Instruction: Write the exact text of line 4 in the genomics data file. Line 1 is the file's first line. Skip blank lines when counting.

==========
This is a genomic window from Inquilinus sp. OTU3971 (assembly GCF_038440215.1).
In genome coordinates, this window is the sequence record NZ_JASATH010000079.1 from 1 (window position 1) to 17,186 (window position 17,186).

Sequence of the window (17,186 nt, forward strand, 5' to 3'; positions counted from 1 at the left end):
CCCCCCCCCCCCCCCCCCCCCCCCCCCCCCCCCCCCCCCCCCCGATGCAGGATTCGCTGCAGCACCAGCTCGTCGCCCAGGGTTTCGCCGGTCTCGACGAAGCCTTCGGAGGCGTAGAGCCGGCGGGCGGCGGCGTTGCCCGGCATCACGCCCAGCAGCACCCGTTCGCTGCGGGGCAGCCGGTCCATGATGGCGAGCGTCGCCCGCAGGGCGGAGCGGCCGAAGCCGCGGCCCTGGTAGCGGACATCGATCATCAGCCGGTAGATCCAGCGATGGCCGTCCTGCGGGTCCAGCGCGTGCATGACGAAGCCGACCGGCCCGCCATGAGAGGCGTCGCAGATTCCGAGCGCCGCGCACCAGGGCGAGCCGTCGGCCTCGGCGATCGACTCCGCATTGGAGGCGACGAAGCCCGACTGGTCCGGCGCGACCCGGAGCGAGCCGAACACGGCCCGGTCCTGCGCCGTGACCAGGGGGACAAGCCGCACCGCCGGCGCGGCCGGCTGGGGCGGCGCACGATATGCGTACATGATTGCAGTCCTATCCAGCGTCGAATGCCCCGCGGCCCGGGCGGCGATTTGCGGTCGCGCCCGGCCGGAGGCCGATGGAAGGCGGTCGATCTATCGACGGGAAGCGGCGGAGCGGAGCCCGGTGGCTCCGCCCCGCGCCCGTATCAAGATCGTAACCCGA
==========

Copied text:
CCCCCCCCCCCCCCCCCCCCCCCCCCCCCCCCCCCCCCCCCCCGATGCAGGATTCGCTGCAGCACCAGCTCGTCGCCCAGGGTTTCGCCGGTCTCGACGAAGCCTTCGGAGGCGTAGAGCCGGCGGGCGGCGGCGTTGCCCGGCATCACGCCCAGCAGCACCCGTTCGCTGCGGGGCAGCCGGTCCATGATGGCGAGCGTCGCCCGCAGGGCGGAGCGGCCGAAGCCGCGGCCCTGGTAGCGGACATCGATCATCAGCCGGTAGATCCAGCGATGGCCGTCCTGCGGGTCCAGCGCGTGCATGACGAAGCCGACCGGCCCGCCATGAGAGGCGTCGCAGATTCCGAGCGCCGCGCACCAGGGCGAGCCGTCGGCCTCGGCGATCGACTCCGCATTGGAGGCGACGAAGCCCGACTGGTCCGGCGCGACCCGGAGCGAGCCGAACACGGCCCGGTCCTGCGCCGTGACCAGGGGGACAAGCCGCACCGCCGGCGCGGCCGGCTGGGGCGGCGCACGATATGCGTACATGATTGCAGTCCTATCCAGCGTCGAATGCCCCGCGGCCCGGGCGGCGATTTGCGGTCGCGCCCGGCCGGAGGCCGATGGAAGGCGGTCGATCTATCGACGGGAAGCGGCGGAGCGGAGCCCGGTGGCTCCGCCCCGCGCCCGTATCAAGATCGTAACCCGA